Interview with James D. Livingston, Author of Arsenic and Clam Chowder

James D. Livingston’s professional career was in physics, first at GE and later at MIT, and most of his writings in the 20th century were in physics, including one popular-science book (Driving Force: The Natural Magic of Magnets, Harvard, 1996). As he gradually moved into retirement in the 21st century, he began to broaden his writing topics into American history, a long-time interest of his. His latest book in this genre is Arsenic and Clam Chowder: Murder in Gilded Age New York. This and his earlier books are described on his Author’s Guild website,

Q: Welcome to The Writer's Life, Jim. Can you tell us how long you’ve been writing professionally and how your journey led to writing your latest book, Arsenic and Clam Chowder: Murder in Gilded Age New York?

I’m a scientist, and have been writing science since the 1950s. However, my avocations included history and genealogy, and when doing Livingston genealogy over 30 years ago, I learned about Mary Alice Livingston, a black-sheep cousin who was tried for murdering her mother in 1890s New York. Black sheep are often more interesting than all those white ones, and I thought her story would make a great book. But I had no time to write about Mary Alice until recently, when I finally retired from science.

Q: I love your title…can you tell us why you chose it?

I think it’s memorable, reminiscent of the famous 1930s play and movie, Arsenic and Old Lace. And it describes the book very accurately, since it revolves about an alleged murder with arsenic-laced clam chowder. And almost everyone has eaten clam chowder.

Q: Why did you believe your book should be published?

The story fascinated me, which is my most reliable test of what might fascinate others. I think readers will be entertained by the central story of the murder and trial, made more aware of related social and legal issues, and informed about fascinating people and events in Gilded Age New York.

Q: Can you tell us the story behind your book cover? Did you choose it or did your publisher, SUNY Press, have full control? Were you happy with the decision or did you have something else in mind?

The publisher asked for suggestions, and a poison bottle was one of my suggestions. The cover was their choice, but I was very pleased with it. They chose a collection of old poison bottles, which visually suggest the 19th century, the period of the story. And the cover is dark and mysterious, appropriate for a book about murder.

Q: How have you approached marketing your book? Do you have someone doing it for you or have you had to do most of the marketing yourself?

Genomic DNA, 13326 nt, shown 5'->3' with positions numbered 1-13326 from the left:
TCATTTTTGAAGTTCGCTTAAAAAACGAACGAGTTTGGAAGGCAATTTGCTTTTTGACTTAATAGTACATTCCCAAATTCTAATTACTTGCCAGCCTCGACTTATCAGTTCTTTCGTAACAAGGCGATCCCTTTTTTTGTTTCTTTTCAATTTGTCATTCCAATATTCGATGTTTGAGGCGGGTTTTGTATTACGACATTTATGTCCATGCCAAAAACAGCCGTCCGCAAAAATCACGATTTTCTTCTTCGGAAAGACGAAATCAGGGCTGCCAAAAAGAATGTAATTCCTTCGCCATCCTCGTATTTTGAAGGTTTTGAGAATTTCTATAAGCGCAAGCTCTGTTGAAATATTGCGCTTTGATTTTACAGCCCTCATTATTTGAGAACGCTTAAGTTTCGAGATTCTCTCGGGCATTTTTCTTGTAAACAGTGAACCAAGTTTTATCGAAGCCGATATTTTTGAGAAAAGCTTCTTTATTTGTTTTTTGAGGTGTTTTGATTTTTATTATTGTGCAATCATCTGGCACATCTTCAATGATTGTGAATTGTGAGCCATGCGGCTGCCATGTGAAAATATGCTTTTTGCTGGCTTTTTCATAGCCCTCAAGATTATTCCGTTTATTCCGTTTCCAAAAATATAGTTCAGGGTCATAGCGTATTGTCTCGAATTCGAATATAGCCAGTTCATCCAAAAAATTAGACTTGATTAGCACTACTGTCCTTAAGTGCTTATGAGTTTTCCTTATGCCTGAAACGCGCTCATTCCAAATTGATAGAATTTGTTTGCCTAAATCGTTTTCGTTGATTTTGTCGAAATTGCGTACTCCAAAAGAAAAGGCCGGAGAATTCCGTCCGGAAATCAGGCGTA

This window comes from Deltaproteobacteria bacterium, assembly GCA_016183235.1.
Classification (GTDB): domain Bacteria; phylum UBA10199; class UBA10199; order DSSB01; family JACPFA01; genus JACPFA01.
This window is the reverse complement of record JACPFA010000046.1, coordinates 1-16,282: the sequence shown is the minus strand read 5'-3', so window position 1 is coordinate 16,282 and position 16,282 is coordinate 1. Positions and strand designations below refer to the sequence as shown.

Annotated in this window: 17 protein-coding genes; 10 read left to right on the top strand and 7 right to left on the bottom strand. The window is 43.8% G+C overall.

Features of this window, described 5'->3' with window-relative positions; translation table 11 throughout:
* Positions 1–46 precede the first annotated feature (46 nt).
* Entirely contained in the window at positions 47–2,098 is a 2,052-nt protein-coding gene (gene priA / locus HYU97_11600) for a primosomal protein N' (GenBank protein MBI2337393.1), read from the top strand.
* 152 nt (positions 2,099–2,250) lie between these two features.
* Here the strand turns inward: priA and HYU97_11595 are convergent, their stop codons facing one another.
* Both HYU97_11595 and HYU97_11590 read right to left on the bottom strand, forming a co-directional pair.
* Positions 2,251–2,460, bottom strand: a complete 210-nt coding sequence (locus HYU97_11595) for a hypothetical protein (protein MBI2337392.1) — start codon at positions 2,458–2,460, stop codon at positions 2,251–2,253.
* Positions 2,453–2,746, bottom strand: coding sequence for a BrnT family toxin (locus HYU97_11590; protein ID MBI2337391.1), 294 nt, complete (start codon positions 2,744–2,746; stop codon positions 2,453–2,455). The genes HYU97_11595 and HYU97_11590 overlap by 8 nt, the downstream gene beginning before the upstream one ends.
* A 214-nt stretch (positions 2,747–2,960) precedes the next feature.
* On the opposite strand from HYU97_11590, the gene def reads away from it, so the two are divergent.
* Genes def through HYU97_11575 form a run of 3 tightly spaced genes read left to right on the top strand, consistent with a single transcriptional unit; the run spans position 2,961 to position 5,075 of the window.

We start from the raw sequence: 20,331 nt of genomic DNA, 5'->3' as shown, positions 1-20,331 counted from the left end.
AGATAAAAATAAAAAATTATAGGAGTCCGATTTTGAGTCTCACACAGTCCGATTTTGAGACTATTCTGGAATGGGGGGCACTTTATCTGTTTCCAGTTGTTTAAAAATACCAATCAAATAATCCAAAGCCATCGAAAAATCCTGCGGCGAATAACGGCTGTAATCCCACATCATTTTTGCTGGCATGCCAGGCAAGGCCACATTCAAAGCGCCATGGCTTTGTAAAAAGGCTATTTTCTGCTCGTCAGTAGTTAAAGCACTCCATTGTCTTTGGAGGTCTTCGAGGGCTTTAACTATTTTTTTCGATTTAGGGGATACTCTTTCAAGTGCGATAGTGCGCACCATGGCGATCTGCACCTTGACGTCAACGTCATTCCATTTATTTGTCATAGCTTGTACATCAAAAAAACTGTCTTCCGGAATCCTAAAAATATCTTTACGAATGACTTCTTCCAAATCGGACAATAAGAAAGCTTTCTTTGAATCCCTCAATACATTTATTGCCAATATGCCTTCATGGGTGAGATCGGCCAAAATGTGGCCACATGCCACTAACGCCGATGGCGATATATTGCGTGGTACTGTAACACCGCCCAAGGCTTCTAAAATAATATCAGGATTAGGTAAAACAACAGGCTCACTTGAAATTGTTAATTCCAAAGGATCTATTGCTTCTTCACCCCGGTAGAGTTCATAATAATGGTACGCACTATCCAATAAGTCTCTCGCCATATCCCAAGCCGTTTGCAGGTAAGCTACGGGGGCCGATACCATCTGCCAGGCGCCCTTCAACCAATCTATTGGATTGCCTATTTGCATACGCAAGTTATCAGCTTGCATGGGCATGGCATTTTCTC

The publisher, a university publisher in financial difficulty (like most), is doing a little marketing, but I am doing most myself, with the help of Pump Up Your Book for web marketing.

Q: What book on the market can it compare to? How is it different? What makes your book special?

Arsenic and Clam Chowder is closest to The Devil’s Gentleman by Harold Schechter, which is also centered on a poison murder trial in 1890s New York. But the story and characters in Arsenic and Clam Chowder are unique. That makes the book very special, as does the song written for it, “Who Put the Arsenic in Mrs. Bliss’s Chowder?” It is on YouTube.

Q: Open to a random page in your book. Can you tell us what is happening?

On page 5, Mary Alice orders clam chowder and lemon meringue pie from the restaurant of the Colonial Hotel, where she lives. She is alone in her room for a while, and the state would later allege that she then made some fatal additions to the hotel’s chowder. When her 10-year-old daughter Gracie later arrived at the apartment with a friend, Mary Alice asked the two girls to take the pie and the chowder to Gracie’s grandmother, who lived several blocks away. When they arrived, Gracie’s grandmother Evelina Bliss was very pleased to see the two little girls. She unwrapped the pie and put it on a plate, and poured the clam chowder from the pail into a pitcher in her kitchen. When the girls returned to the Colonial Hotel with the empty pail, Mary Alice said to Gracie, “I hope you didn’t eat any of it.” “No, Ma,” replied Gracie. But Gracie’s grandmother did, an act that she would very soon regret. (She dies, a few hours later, on page 6.)

Q: Do you plan subsequent books?

My next book, Rising Force, is a return to my scientific roots and will be published by Harvard in 2011. It’s a popular-science treatment of magnetic levitation, an uplifting topic.

Q: Thank you for your interview, Jim. Would you like to tell my readers where they can find you on the web and how everyone can buy your book?

My Author’s Guild website,, provides a link to buy the book at Amazon offers both a discounted hardcover version ($13.57) and a even less expensive Kindle version ($9.99). Readers can of course also buy Arsenic and Clam Chowder through Barnes and Noble, Borders, or other booksellers.
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